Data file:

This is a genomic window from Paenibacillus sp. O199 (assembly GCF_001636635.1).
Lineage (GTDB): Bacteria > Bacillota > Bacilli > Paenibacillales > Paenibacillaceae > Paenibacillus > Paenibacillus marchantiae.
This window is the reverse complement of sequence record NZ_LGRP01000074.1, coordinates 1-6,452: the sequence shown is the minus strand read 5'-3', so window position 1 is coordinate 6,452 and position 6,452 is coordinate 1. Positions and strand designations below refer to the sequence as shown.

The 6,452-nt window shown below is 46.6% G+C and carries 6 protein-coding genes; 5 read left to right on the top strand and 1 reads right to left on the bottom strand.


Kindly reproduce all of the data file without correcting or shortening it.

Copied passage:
This is a genomic window from Paenibacillus sp. O199 (assembly GCF_001636635.1).
Lineage (GTDB): Bacteria > Bacillota > Bacilli > Paenibacillales > Paenibacillaceae > Paenibacillus > Paenibacillus marchantiae.
This window is the reverse complement of sequence record NZ_LGRP01000074.1, coordinates 1-6,452: the sequence shown is the minus strand read 5'-3', so window position 1 is coordinate 6,452 and position 6,452 is coordinate 1. Positions and strand designations below refer to the sequence as shown.

The 6,452-nt window shown below is 46.6% G+C and carries 6 protein-coding genes; 5 read left to right on the top strand and 1 reads right to left on the bottom strand.